Al simposio svoltosi presso la Biblioteca del Congresso hanno partecipato molte importanti personalità del mondo scientifico, tra i relatori il Frate Gesuita Guy Consolmagno, astronomo della specola Vaticana, che all'Huffington Post ha dichiarato di ritenere la vita aliena esistente , pur non avendone le prove, aggiungendo che "qualsiasi entità - non importa quanti tentacoli ha - ha un'anima" .
planetarie e raccoglierà i dati dalle atmosfere di questi pianeti, alla ricerca di indizi che potrebbero essere indicatori della vita.
---English Version---On 18 and 19 September 2014, at the Library of Congress of the United States in Washington, there was a NASA symposium entitled "Preparing for Discovery." In this conference, NASA, brought together scientists, historians, philosophers and theologians from around the world. Their agenda: Study as we prepare for the inevitable discovery of extraterrestrial life, microbial organisms that are simple or intelligent beings. According to the organizer of the symposium, NASA astronomer Steven J. Dick, you're looking in all the scenarios where you might find life. "If we find microbes, is one thing. If we find intelligence, is another. And if these intelligences are able to communicate, it's something else," said the astronomer. Dick continues: "The idea is not to wait until we make a discovery, but try to prepare the public for what might be the implications as a result of the discovery."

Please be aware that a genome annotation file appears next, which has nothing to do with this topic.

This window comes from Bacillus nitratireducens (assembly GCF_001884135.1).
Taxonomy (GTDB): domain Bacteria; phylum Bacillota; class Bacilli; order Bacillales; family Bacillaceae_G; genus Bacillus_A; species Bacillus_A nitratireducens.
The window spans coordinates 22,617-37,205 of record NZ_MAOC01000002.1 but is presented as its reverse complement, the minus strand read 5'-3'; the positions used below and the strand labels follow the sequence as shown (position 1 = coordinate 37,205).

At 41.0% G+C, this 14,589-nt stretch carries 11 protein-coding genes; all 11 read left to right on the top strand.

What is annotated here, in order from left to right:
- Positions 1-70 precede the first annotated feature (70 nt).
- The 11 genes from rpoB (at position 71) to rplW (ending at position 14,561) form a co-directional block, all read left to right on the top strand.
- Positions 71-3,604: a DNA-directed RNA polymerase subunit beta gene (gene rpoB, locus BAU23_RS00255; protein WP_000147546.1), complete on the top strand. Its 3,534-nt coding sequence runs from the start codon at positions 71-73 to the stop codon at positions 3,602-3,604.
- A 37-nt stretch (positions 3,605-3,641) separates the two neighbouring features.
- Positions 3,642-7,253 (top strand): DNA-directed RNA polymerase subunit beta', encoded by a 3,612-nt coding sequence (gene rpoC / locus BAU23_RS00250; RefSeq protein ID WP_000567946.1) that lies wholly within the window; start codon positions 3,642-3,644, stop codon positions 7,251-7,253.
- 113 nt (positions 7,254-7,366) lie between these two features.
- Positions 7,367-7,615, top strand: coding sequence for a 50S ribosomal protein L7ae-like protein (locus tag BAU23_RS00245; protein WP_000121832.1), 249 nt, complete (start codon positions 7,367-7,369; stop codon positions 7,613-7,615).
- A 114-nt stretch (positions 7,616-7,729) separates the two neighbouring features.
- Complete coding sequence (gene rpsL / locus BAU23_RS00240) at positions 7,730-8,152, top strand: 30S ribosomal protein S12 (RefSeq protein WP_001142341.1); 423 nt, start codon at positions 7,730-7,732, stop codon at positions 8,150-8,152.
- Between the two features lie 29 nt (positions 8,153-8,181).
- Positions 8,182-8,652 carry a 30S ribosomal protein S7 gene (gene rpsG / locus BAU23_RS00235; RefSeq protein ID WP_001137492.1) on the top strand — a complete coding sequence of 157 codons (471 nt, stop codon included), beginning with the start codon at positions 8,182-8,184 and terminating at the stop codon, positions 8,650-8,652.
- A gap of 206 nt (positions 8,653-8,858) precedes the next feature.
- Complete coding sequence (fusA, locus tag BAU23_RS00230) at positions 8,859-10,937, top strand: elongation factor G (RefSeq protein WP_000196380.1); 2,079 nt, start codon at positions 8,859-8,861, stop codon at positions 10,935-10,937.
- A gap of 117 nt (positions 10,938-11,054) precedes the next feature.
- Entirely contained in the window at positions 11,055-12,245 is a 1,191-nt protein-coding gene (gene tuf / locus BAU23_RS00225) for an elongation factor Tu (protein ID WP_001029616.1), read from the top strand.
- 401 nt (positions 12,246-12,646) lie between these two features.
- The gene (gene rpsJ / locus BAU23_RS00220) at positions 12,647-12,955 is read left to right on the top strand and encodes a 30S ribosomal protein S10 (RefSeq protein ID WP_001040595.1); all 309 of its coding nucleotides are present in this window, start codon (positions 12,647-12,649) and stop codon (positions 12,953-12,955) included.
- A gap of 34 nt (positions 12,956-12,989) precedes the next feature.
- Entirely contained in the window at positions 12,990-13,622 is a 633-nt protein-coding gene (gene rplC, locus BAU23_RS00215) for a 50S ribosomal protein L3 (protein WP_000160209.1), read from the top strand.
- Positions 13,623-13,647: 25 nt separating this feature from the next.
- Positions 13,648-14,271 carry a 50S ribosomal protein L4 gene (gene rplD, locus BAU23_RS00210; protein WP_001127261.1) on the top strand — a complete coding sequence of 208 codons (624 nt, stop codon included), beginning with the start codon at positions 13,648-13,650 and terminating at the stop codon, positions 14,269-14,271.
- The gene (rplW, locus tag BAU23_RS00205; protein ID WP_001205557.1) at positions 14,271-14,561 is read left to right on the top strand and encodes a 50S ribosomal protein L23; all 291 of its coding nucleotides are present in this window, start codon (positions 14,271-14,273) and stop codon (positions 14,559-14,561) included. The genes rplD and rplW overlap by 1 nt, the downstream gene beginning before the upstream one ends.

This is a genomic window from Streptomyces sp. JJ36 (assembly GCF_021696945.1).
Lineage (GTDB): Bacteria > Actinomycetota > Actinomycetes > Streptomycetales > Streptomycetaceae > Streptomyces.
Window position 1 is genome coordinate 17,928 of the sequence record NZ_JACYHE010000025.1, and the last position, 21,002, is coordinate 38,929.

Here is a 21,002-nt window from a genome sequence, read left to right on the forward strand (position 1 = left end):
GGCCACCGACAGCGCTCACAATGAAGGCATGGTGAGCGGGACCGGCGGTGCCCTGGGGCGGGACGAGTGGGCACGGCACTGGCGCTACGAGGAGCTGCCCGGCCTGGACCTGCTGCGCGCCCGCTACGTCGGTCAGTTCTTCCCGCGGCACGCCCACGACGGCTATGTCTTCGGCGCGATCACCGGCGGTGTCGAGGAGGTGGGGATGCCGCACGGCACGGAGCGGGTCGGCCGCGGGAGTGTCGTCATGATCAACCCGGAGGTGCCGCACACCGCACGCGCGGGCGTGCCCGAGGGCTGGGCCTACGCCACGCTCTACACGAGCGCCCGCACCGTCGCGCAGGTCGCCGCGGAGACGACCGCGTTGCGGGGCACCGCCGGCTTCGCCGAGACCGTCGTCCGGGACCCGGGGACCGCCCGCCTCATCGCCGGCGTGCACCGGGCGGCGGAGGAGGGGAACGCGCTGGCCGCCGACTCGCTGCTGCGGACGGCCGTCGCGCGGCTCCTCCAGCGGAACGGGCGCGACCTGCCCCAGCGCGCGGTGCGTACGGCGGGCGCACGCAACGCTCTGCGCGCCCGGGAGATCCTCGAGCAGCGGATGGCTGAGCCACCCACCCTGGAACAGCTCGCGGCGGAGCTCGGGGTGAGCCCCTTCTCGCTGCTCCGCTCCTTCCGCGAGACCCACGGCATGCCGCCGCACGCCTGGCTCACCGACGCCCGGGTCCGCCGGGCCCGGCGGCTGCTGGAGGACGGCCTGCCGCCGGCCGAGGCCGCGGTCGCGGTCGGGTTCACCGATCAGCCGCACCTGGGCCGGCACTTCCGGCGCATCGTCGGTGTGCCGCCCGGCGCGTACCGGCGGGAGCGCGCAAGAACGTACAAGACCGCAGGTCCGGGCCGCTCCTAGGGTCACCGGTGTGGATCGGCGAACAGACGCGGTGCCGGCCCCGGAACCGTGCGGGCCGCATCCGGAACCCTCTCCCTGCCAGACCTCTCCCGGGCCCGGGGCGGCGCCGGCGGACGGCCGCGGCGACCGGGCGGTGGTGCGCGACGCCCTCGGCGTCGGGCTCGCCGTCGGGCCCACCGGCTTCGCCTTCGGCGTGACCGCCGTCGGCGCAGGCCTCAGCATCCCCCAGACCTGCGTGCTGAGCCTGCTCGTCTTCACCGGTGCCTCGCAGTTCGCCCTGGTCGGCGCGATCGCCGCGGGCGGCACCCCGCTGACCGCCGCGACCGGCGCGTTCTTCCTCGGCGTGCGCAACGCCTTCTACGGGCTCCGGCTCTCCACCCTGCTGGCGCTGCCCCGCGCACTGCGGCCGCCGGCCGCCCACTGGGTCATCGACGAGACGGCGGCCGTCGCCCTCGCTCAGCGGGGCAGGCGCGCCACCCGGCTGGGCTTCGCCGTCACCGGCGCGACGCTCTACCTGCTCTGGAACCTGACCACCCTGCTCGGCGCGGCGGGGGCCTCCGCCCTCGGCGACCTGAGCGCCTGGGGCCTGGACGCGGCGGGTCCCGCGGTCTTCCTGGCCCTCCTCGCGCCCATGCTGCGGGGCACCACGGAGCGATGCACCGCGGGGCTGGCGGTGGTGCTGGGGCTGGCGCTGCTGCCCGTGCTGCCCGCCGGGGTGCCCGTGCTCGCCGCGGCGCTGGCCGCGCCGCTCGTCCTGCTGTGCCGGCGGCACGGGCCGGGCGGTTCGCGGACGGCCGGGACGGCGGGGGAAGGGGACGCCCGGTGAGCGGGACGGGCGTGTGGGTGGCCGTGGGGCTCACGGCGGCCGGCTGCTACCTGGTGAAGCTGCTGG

At the symposium held at the Library of Congress was attended by many important personalities from the world of science, among the speakers at the Jesuit Brother Guy Consolmagno, an astronomer at the Vatican observatory, which the Huffington Post said they believe alien life exists, but does not have the evidence , adding that "any entity - no matter how many tentacles has - has a soul." "The number of habitable worlds in our galaxy is certainly in the tens of billions and we have not even talked about the moons. And the number of galaxies that we can see, different from our own, is about $ 100 billion," Seth Shostak, an astronomer senior at the SETI Institute in California said all'HuffPost. At the symposium, NASA, Shostak gave some startling numbers on how many stars there are in the universe we can see. "It 'a great number: 10.000 trillion and we know that most of these stars have planets - 70 or 80 percent. According to Shostak," one in five of all the stars may have an analogue of the Earth. That's a lot of habitable worlds, and, indeed, the number of Earths in our galaxy could be on the order of 50 billion. "At the symposium discussed the upcoming NASA missions such as the James Webb Space Telescope. Grande as a tennis court, this deep-space observatory will be launched in 2018 and will be in orbit beyond our moon. Webb telescope will focus on new discoveries Planetary and collect the data from the atmospheres of these planets, searching for clues that might be indicators of life.